By Bethany Whittaker
To begin the conversation about Black mental health, we must unpack the ways historical and systemic oppression contributes to and compounds mental health issues faced by Black folks, as well as creates barriers for accessing care.
According to the Department of Health and Human Services, Black Americans are 20 percent more likely to experience serious psychological distress, yet are less likely to seek treatment.
The many layers to the stigma of mental health in the Black community are due to generational trauma from deep-rooted racism and systemic oppression, which has manifested into a survivalist mentality where pain is masked behind enduring strength.
“There’s a narrative of strength that no matter what happens in our lives, we’re supposed to put our chin up and keep moving forward,” said Portia Jackson Preston, professor of Public Health.
To honor the resilience of the Black community and the importance of addressing mental illness, we breakdown how Black history factors into Black mental health, and how we can work toward affirmation and healing.
Distrust Of Medical Institutions and State Violence
Within the Black community lies a visceral mistrust of the medical establishment. Historically, Black folks have been exploited and exposed to violence by the U.S. government and medical community through the coerced sterilization of federal eugenics programs and the unethical Tuskegee Study that used black lives and bodies in the name of medical advancement.
Additionally, anti-blackness and the criminalization of Black behavior often result in higher rates of misdiagnosis or incarceration. Black folks in America are exposed to inflated rates of State violence in their communities. Post-traumatic stress disorder related to police brutality often gets mislabeled as rage and exposes the community to further violence.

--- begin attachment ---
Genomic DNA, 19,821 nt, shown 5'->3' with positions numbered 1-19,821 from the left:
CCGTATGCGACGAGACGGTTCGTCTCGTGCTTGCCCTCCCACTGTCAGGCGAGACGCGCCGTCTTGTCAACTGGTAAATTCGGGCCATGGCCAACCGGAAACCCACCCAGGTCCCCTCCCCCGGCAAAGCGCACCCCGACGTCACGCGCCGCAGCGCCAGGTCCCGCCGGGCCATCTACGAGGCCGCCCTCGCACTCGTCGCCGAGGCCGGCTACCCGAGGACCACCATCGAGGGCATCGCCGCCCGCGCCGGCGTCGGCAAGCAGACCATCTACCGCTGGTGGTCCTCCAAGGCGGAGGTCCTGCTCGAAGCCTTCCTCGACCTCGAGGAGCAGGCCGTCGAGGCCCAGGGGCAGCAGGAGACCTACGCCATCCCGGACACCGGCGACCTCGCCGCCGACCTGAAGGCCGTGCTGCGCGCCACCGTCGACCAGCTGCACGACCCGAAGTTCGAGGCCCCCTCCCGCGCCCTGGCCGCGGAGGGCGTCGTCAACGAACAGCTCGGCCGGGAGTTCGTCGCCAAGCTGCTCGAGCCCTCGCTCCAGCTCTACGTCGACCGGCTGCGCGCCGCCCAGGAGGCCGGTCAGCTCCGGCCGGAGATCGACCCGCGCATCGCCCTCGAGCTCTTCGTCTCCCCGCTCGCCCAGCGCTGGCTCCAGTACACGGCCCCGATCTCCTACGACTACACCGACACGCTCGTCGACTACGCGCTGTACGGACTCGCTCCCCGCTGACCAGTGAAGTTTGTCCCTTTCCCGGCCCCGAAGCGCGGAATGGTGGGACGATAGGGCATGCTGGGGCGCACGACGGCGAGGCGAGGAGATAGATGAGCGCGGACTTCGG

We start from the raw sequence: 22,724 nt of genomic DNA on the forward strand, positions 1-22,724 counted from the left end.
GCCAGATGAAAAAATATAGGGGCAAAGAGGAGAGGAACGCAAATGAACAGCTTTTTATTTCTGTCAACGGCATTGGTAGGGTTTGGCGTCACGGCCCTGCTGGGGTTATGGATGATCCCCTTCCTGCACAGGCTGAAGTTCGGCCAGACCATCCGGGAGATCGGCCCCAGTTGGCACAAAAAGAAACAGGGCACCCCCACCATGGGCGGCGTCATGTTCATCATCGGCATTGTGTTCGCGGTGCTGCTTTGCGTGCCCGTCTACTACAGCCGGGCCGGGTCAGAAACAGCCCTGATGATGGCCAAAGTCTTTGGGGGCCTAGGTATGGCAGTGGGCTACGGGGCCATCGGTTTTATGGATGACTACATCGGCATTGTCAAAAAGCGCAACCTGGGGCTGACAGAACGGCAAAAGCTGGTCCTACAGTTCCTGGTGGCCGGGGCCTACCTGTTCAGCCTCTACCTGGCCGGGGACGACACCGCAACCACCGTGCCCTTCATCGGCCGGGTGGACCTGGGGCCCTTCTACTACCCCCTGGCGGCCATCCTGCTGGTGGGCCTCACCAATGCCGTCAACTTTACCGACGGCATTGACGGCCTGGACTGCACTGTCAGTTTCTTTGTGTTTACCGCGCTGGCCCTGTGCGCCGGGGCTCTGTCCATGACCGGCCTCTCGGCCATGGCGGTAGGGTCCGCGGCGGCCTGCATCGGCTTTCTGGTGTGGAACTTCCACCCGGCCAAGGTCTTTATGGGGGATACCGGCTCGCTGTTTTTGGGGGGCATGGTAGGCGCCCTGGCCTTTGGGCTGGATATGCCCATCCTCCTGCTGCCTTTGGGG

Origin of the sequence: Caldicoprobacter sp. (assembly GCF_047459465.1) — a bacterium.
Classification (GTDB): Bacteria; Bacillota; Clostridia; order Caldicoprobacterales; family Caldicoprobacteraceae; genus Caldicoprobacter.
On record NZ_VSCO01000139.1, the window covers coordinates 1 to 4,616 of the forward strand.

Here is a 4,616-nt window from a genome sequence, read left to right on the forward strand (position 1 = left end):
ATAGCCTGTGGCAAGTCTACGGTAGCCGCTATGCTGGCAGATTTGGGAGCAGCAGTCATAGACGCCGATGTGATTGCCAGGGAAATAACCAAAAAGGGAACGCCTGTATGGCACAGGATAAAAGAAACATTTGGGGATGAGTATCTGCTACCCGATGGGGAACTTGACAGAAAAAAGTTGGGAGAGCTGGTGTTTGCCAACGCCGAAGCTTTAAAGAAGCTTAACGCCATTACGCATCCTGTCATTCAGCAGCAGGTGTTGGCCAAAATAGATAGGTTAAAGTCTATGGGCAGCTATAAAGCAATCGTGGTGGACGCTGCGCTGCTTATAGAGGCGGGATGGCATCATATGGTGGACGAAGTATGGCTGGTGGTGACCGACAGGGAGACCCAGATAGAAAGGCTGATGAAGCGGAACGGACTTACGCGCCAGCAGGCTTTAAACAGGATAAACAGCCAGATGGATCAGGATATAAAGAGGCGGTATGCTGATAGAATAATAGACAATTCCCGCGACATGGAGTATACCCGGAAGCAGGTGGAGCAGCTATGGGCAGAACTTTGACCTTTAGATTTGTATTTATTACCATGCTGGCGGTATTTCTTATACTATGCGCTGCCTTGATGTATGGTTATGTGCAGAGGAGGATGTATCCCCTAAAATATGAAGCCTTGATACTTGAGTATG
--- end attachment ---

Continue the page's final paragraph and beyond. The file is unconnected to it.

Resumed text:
Present-day discrimination also serves as a barrier to Black mental health care where there is a dearth of Black mental health professionals in the field. Acknowledged and unacknowledged bias in diagnosis and a lack of cultural competency by care providers produce a system of inadequate treatment to effectively address the Black experience in dealing with racism on a daily basis.
Dealing With Daily Discrimination
Black people deal with racism and microaggressions each day on top of balancing their personal, professional, and academic lives. This is exacerbated in higher education where Black students, faculty, and staff navigate institutions that lack the infrastructure to support their success and well-being.
Black students often feel the need to “code switch” in order to feel comfortable in classes and on campus.
“I feel like I can’t be myself,” said Mykayla Miller, a Chemistry major at CSUF. “It hurts to feel as if who I am isn’t accepted, so you start second guessing yourself. I have to put on a face in front of my peers in the name of acceptance—I shouldn’t have to do that.”
Microaggressions such as the N word watermarked on a flyer by fraternity Phi Sigma Kappa in fall 2019 and daily instances of casual and blatant racism from professors and peers add to increased rates of depression and anxiety for Black students in higher education.
Economic inequity is a barrier to mental health care and another stressor contributing to mental struggles experienced by the Black community.
Mental illness isn’t exclusive to individuals of lower economic status. However, the stress from grappling with hunger, homelessness, a lack of basic needs, and the inability to find work or afford medical treatment intensify its toll on Black folks, who disproportionately come from lower socio-economic backgrounds due to a legacy of discriminatory economic policies throughout history.
“When we as Black people are not in a position to take care of ourselves properly due to financial barriers, we tend to suffer from diseases like mental illness that are treatable if we could just get access,” said Jackson Preston.
Toward Affirmation and Healing
Talking about Black mental health to unpack its stigma aids as a starting point in normalizing the topic. Intentional effort toward shifting the narrative of how mental health is discussed and addressing systemic obstacles to access and quality care can push forth meaningful change to transform healing in the Black community.